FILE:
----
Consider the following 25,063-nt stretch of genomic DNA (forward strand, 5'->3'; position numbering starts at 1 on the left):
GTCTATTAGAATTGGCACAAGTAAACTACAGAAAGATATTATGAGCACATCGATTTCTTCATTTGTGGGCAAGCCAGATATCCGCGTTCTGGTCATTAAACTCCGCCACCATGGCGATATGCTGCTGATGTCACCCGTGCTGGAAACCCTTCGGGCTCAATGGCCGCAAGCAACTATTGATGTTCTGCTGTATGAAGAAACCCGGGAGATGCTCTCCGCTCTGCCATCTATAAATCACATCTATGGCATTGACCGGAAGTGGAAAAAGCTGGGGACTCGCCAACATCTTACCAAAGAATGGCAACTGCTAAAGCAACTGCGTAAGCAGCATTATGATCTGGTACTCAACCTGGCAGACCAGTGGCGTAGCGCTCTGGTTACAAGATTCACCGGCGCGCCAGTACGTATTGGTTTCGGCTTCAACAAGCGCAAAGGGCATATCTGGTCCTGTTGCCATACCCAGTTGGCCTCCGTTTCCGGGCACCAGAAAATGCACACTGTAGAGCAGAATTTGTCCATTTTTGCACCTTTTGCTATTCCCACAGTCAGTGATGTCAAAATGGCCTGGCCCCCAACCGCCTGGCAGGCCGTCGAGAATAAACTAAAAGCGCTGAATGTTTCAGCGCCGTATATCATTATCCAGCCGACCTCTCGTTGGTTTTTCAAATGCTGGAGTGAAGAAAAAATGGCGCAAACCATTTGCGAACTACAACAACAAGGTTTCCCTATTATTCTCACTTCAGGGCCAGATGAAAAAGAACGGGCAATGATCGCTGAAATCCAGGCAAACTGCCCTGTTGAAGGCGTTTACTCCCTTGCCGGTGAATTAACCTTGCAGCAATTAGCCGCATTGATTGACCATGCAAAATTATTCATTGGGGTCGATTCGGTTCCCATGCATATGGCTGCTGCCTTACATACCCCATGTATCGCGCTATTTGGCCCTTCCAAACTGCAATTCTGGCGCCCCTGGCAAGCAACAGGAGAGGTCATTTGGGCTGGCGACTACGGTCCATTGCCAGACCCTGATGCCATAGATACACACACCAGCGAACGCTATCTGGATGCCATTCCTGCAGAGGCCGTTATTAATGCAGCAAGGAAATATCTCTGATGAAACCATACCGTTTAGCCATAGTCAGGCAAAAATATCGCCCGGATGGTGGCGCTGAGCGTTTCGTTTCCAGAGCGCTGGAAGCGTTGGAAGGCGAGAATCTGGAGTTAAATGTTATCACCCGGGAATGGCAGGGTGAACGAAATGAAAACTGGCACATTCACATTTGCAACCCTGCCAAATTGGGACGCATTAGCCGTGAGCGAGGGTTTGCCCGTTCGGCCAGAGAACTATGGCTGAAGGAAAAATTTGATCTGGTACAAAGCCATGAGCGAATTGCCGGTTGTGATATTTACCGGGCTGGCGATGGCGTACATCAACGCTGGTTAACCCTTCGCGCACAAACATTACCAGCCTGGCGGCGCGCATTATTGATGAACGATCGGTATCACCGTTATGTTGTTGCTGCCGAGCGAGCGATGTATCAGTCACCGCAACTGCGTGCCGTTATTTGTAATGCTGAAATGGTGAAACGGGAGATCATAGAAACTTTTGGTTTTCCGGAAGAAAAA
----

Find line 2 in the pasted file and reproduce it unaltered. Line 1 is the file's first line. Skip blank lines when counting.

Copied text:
GTCTATTAGAATTGGCACAAGTAAACTACAGAAAGATATTATGAGCACATCGATTTCTTCATTTGTGGGCAAGCCAGATATCCGCGTTCTGGTCATTAAACTCCGCCACCATGGCGATATGCTGCTGATGTCACCCGTGCTGGAAACCCTTCGGGCTCAATGGCCGCAAGCAACTATTGATGTTCTGCTGTATGAAGAAACCCGGGAGATGCTCTCCGCTCTGCCATCTATAAATCACATCTATGGCATTGACCGGAAGTGGAAAAAGCTGGGGACTCGCCAACATCTTACCAAAGAATGGCAACTGCTAAAGCAACTGCGTAAGCAGCATTATGATCTGGTACTCAACCTGGCAGACCAGTGGCGTAGCGCTCTGGTTACAAGATTCACCGGCGCGCCAGTACGTATTGGTTTCGGCTTCAACAAGCGCAAAGGGCATATCTGGTCCTGTTGCCATACCCAGTTGGCCTCCGTTTCCGGGCACCAGAAAATGCACACTGTAGAGCAGAATTTGTCCATTTTTGCACCTTTTGCTATTCCCACAGTCAGTGATGTCAAAATGGCCTGGCCCCCAACCGCCTGGCAGGCCGTCGAGAATAAACTAAAAGCGCTGAATGTTTCAGCGCCGTATATCATTATCCAGCCGACCTCTCGTTGGTTTTTCAAATGCTGGAGTGAAGAAAAAATGGCGCAAACCATTTGCGAACTACAACAACAAGGTTTCCCTATTATTCTCACTTCAGGGCCAGATGAAAAAGAACGGGCAATGATCGCTGAAATCCAGGCAAACTGCCCTGTTGAAGGCGTTTACTCCCTTGCCGGTGAATTAACCTTGCAGCAATTAGCCGCATTGATTGACCATGCAAAATTATTCATTGGGGTCGATTCGGTTCCCATGCATATGGCTGCTGCCTTACATACCCCATGTATCGCGCTATTTGGCCCTTCCAAACTGCAATTCTGGCGCCCCTGGCAAGCAACAGGAGAGGTCATTTGGGCTGGCGACTACGGTCCATTGCCAGACCCTGATGCCATAGATACACACACCAGCGAACGCTATCTGGATGCCATTCCTGCAGAGGCCGTTATTAATGCAGCAAGGAAATATCTCTGATGAAACCATACCGTTTAGCCATAGTCAGGCAAAAATATCGCCCGGATGGTGGCGCTGAGCGTTTCGTTTCCAGAGCGCTGGAAGCGTTGGAAGGCGAGAATCTGGAGTTAAATGTTATCACCCGGGAATGGCAGGGTGAACGAAATGAAAACTGGCACATTCACATTTGCAACCCTGCCAAATTGGGACGCATTAGCCGTGAGCGAGGGTTTGCCCGTTCGGCCAGAGAACTATGGCTGAAGGAAAAATTTGATCTGGTACAAAGCCATGAGCGAATTGCCGGTTGTGATATTTACCGGGCTGGCGATGGCGTACATCAACGCTGGTTAACCCTTCGCGCACAAACATTACCAGCCTGGCGGCGCGCATTATTGATGAACGATCGGTATCACCGTTATGTTGTTGCTGCCGAGCGAGCGATGTATCAGTCACCGCAACTGCGTGCCGTTATTTGTAATGCTGAAATGGTGAAACGGGAGATCATAGAAACTTTTGGTTTTCCGGAAGAAAAA